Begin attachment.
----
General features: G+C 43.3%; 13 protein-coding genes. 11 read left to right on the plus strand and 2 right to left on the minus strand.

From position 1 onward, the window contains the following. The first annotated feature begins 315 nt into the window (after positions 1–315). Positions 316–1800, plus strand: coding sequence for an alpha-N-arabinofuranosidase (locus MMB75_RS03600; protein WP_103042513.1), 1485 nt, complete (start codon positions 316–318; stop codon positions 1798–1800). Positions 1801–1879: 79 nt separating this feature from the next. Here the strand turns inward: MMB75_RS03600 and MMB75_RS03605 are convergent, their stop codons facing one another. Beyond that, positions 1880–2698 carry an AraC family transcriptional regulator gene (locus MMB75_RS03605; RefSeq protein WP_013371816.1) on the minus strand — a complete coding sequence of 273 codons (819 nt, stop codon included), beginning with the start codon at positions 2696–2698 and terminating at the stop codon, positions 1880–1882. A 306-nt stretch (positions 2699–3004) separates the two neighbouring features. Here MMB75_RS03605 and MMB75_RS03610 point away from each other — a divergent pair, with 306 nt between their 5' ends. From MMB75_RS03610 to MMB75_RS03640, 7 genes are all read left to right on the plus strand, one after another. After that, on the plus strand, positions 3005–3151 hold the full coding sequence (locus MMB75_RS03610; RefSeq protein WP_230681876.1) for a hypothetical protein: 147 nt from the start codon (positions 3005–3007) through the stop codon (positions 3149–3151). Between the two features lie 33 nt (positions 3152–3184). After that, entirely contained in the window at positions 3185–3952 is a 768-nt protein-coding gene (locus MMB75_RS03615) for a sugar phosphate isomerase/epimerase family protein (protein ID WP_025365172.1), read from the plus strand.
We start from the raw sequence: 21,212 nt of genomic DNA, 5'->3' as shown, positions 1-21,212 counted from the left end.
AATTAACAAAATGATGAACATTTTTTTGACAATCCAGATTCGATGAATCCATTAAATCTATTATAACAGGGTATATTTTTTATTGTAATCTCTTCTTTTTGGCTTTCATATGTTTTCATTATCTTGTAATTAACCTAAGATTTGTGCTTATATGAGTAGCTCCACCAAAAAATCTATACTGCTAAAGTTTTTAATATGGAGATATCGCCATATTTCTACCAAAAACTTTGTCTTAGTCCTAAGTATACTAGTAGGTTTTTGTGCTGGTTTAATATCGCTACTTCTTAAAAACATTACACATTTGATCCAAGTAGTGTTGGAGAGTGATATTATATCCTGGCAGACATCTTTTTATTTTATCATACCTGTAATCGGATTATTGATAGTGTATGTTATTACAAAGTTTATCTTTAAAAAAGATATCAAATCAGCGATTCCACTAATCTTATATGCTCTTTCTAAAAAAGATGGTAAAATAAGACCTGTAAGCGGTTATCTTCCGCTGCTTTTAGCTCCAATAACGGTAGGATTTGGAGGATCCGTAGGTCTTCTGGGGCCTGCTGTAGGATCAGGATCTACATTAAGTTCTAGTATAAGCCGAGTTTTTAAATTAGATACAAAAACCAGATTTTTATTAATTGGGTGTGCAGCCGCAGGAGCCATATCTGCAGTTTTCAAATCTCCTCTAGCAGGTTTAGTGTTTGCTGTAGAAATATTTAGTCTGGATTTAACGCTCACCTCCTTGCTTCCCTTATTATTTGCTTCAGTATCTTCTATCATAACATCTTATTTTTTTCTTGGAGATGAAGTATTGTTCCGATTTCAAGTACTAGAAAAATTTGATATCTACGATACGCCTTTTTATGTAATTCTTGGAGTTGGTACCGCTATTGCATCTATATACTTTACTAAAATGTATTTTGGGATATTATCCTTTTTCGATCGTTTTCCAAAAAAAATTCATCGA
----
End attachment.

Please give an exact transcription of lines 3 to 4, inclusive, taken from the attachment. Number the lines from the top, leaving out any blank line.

We start from the raw sequence: 21,212 nt of genomic DNA, 5'->3' as shown, positions 1-21,212 counted from the left end.
AATTAACAAAATGATGAACATTTTTTTGACAATCCAGATTCGATGAATCCATTAAATCTATTATAACAGGGTATATTTTTTATTGTAATCTCTTCTTTTTGGCTTTCATATGTTTTCATTATCTTGTAATTAACCTAAGATTTGTGCTTATATGAGTAGCTCCACCAAAAAATCTATACTGCTAAAGTTTTTAATATGGAGATATCGCCATATTTCTACCAAAAACTTTGTCTTAGTCCTAAGTATACTAGTAGGTTTTTGTGCTGGTTTAATATCGCTACTTCTTAAAAACATTACACATTTGATCCAAGTAGTGTTGGAGAGTGATATTATATCCTGGCAGACATCTTTTTATTTTATCATACCTGTAATCGGATTATTGATAGTGTATGTTATTACAAAGTTTATCTTTAAAAAAGATATCAAATCAGCGATTCCACTAATCTTATATGCTCTTTCTAAAAAAGATGGTAAAATAAGACCTGTAAGCGGTTATCTTCCGCTGCTTTTAGCTCCAATAACGGTAGGATTTGGAGGATCCGTAGGTCTTCTGGGGCCTGCTGTAGGATCAGGATCTACATTAAGTTCTAGTATAAGCCGAGTTTTTAAATTAGATACAAAAACCAGATTTTTATTAATTGGGTGTGCAGCCGCAGGAGCCATATCTGCAGTTTTCAAATCTCCTCTAGCAGGTTTAGTGTTTGCTGTAGAAATATTTAGTCTGGATTTAACGCTCACCTCCTTGCTTCCCTTATTATTTGCTTCAGTATCTTCTATCATAACATCTTATTTTTTTCTTGGAGATGAAGTATTGTTCCGATTTCAAGTACTAGAAAAATTTGATATCTACGATACGCCTTTTTATGTAATTCTTGGAGTTGGTACCGCTATTGCATCTATATACTTTACTAAAATGTATTTTGGGATATTATCCTTTTTCGATCGTTTTCCAAAAAAAATTCATCGA